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Dope: A Cure Or A Crime?

This is Gloucestershire, Editorial, 8th April 2006

If it's good enough for Bill Clinton, Tony Blair and David Cameron to use as a recreational drug, why is it wrong for muscular dystrophy sufferer Allan Johnson to take cannabis for pain relief? That will be the question facing a jury when Allan and his cannabis supplier Jeffrey Ditchfield face Gloucester Crown Court to be tried for growing, possessing, and supplying the class C drug.

The pair don't deny their involvement. But they will deny the charges against them because they insist that what they are doing isn't criminal.

Where, they ask, are the victims in this alleged crime? Who is suffering as a result? And on the contrary, who benefits?

Both men have a simple answer to that last question: the thousands of sufferers from muscular dystrophy, multiple sclerosis and cancer who face constant pain and for whom there is no cure.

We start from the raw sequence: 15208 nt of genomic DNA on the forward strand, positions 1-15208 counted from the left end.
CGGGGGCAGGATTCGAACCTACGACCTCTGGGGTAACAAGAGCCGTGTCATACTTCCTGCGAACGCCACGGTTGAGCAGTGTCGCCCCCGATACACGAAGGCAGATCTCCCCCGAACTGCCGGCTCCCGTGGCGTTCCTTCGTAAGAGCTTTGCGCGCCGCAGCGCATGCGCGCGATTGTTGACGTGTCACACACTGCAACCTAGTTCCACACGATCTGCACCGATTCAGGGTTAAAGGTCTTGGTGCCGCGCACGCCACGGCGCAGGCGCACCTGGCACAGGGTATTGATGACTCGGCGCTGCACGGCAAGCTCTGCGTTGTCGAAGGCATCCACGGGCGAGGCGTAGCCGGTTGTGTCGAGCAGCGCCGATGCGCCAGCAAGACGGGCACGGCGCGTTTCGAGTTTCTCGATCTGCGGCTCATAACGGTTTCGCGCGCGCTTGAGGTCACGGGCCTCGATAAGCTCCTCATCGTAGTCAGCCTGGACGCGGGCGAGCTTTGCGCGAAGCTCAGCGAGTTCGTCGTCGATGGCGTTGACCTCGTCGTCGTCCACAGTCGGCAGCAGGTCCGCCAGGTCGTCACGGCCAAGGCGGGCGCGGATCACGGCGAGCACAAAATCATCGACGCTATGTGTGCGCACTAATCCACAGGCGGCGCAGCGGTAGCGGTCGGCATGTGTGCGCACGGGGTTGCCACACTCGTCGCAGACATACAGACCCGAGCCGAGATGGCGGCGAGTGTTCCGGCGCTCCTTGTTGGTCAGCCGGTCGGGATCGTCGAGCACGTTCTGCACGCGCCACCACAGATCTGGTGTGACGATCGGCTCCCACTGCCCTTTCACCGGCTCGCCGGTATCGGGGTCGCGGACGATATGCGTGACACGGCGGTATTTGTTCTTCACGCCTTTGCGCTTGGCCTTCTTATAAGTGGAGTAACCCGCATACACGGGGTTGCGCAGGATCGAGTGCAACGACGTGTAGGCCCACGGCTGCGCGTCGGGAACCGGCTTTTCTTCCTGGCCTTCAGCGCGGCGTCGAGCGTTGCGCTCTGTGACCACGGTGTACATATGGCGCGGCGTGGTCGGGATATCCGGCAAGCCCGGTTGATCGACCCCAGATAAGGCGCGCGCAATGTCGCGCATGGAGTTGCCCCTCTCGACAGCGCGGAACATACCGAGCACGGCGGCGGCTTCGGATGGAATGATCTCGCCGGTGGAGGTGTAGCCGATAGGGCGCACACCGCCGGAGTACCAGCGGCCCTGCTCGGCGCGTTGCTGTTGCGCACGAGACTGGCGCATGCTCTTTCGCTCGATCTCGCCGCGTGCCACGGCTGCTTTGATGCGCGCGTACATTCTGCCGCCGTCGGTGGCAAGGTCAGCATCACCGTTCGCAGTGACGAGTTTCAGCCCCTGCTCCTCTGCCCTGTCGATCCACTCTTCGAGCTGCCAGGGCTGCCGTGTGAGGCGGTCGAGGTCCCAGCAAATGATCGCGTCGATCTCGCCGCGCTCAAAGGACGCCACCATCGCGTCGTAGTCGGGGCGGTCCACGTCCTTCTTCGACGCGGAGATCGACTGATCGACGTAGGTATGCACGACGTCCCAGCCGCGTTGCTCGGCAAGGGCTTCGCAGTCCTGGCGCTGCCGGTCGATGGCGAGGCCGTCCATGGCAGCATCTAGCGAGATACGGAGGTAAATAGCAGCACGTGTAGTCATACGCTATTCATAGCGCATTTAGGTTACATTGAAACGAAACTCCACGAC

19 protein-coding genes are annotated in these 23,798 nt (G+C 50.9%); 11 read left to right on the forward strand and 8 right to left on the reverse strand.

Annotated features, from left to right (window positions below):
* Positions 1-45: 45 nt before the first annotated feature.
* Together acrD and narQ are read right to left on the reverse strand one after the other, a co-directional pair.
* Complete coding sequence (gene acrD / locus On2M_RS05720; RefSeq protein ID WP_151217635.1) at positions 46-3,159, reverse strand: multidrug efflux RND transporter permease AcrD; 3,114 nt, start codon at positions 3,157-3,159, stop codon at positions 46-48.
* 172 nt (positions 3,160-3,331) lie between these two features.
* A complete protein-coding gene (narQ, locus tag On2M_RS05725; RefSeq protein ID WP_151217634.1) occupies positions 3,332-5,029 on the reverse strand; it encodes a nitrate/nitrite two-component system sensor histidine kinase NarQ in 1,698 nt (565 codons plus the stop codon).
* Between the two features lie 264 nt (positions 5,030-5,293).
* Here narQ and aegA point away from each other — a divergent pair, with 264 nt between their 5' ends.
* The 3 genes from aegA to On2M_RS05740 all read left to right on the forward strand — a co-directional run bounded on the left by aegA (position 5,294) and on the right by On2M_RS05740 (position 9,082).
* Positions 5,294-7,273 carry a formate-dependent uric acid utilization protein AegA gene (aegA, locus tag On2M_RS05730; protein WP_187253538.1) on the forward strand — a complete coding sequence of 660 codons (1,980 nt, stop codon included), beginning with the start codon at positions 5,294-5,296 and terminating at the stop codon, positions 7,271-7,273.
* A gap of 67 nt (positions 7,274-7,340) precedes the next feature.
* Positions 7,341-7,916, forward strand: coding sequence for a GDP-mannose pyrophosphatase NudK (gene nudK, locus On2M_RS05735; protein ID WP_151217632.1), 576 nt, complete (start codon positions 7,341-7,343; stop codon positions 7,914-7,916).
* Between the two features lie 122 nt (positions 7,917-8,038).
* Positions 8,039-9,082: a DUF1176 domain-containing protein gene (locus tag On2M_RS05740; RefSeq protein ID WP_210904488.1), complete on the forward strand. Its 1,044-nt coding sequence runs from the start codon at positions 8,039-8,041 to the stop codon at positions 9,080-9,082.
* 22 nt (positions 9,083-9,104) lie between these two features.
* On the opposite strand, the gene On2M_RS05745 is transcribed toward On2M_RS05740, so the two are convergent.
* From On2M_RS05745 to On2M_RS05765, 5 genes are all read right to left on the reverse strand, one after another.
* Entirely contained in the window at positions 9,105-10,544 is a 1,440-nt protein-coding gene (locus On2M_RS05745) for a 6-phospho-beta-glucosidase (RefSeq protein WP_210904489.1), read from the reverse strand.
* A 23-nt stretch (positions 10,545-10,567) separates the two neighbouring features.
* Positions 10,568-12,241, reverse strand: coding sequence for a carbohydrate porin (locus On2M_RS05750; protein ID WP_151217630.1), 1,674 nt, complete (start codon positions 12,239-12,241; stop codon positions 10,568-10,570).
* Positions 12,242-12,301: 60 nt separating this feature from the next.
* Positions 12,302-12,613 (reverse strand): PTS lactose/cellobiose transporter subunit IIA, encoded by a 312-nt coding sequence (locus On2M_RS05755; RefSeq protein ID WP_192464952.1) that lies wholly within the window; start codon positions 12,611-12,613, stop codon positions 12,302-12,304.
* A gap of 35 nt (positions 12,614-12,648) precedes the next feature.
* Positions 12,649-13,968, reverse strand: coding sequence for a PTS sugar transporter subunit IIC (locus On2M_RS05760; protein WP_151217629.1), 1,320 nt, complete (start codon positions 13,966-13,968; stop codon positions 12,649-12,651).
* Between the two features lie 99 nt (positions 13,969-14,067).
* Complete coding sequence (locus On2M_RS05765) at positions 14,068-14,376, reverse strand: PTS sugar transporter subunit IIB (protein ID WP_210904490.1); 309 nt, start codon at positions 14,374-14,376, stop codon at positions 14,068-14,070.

Yes, they say, there are other methods of pain relief. But marijuana is an organic solution - a cure, not a crime.

Yesterday Allan and Jeffrey asked for the reporting restrictions in their case to be lifted so they could use the press to publicise their cause.

They believe passionately that they should not have to dabble in the cloak-and-dagger world of drug dealing to get the drug they need.

They don't want to support the drug barons of South America, nor the arms dealers of Africa. Nor do they want to cost the NHS millions.

Surely, they say, if cannabis were a prescribed drug, it would save the NHS a fortune, and offer pain relief to thousands.

They have a point. And the eyes of the nation will be watching when the jury sits down to hear their case.

Guilty they may be. But wicked they are not. And the true outcome of their case will lie not so much in the jury's verdict as in the judge's sentence. If they are jailed, the law truly is an ass.

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